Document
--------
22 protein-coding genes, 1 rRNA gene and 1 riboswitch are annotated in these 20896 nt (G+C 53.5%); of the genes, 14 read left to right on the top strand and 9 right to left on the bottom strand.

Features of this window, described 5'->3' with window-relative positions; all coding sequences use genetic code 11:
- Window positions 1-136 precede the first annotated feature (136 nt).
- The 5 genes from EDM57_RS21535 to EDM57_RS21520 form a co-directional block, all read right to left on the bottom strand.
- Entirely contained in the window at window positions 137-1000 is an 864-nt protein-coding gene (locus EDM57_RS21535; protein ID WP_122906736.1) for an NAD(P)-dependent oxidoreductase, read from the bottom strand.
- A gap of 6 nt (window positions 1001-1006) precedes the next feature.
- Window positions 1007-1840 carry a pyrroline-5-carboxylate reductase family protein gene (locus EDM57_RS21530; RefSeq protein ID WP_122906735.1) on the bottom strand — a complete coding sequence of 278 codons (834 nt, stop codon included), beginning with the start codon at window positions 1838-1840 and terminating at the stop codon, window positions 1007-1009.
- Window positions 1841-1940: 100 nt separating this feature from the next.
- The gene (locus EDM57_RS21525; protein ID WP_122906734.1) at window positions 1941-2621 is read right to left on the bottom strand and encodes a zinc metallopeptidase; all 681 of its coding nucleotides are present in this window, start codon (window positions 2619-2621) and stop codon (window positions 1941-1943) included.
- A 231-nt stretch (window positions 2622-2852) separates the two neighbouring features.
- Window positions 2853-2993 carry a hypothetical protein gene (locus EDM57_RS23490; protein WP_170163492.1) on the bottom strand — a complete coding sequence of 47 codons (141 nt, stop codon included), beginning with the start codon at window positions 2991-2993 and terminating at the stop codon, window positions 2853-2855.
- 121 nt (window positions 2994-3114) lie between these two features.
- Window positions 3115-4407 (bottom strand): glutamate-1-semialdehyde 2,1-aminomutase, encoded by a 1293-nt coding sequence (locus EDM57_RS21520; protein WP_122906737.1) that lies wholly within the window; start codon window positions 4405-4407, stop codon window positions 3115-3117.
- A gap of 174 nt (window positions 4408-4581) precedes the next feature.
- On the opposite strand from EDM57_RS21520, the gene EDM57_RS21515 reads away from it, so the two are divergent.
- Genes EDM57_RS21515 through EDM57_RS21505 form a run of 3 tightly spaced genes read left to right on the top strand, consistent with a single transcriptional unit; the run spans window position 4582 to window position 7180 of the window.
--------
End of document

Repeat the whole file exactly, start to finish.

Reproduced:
22 protein-coding genes, 1 rRNA gene and 1 riboswitch are annotated in these 20896 nt (G+C 53.5%); of the genes, 14 read left to right on the top strand and 9 right to left on the bottom strand.

Features of this window, described 5'->3' with window-relative positions; all coding sequences use genetic code 11:
- Window positions 1-136 precede the first annotated feature (136 nt).
- The 5 genes from EDM57_RS21535 to EDM57_RS21520 form a co-directional block, all read right to left on the bottom strand.
- Entirely contained in the window at window positions 137-1000 is an 864-nt protein-coding gene (locus EDM57_RS21535; protein ID WP_122906736.1) for an NAD(P)-dependent oxidoreductase, read from the bottom strand.
- A gap of 6 nt (window positions 1001-1006) precedes the next feature.
- Window positions 1007-1840 carry a pyrroline-5-carboxylate reductase family protein gene (locus EDM57_RS21530; RefSeq protein ID WP_122906735.1) on the bottom strand — a complete coding sequence of 278 codons (834 nt, stop codon included), beginning with the start codon at window positions 1838-1840 and terminating at the stop codon, window positions 1007-1009.
- Window positions 1841-1940: 100 nt separating this feature from the next.
- The gene (locus EDM57_RS21525; protein ID WP_122906734.1) at window positions 1941-2621 is read right to left on the bottom strand and encodes a zinc metallopeptidase; all 681 of its coding nucleotides are present in this window, start codon (window positions 2619-2621) and stop codon (window positions 1941-1943) included.
- A 231-nt stretch (window positions 2622-2852) separates the two neighbouring features.
- Window positions 2853-2993 carry a hypothetical protein gene (locus EDM57_RS23490; protein WP_170163492.1) on the bottom strand — a complete coding sequence of 47 codons (141 nt, stop codon included), beginning with the start codon at window positions 2991-2993 and terminating at the stop codon, window positions 2853-2855.
- 121 nt (window positions 2994-3114) lie between these two features.
- Window positions 3115-4407 (bottom strand): glutamate-1-semialdehyde 2,1-aminomutase, encoded by a 1293-nt coding sequence (locus EDM57_RS21520; protein WP_122906737.1) that lies wholly within the window; start codon window positions 4405-4407, stop codon window positions 3115-3117.
- A gap of 174 nt (window positions 4408-4581) precedes the next feature.
- On the opposite strand from EDM57_RS21520, the gene EDM57_RS21515 reads away from it, so the two are divergent.
- Genes EDM57_RS21515 through EDM57_RS21505 form a run of 3 tightly spaced genes read left to right on the top strand, consistent with a single transcriptional unit; the run spans window position 4582 to window position 7180 of the window.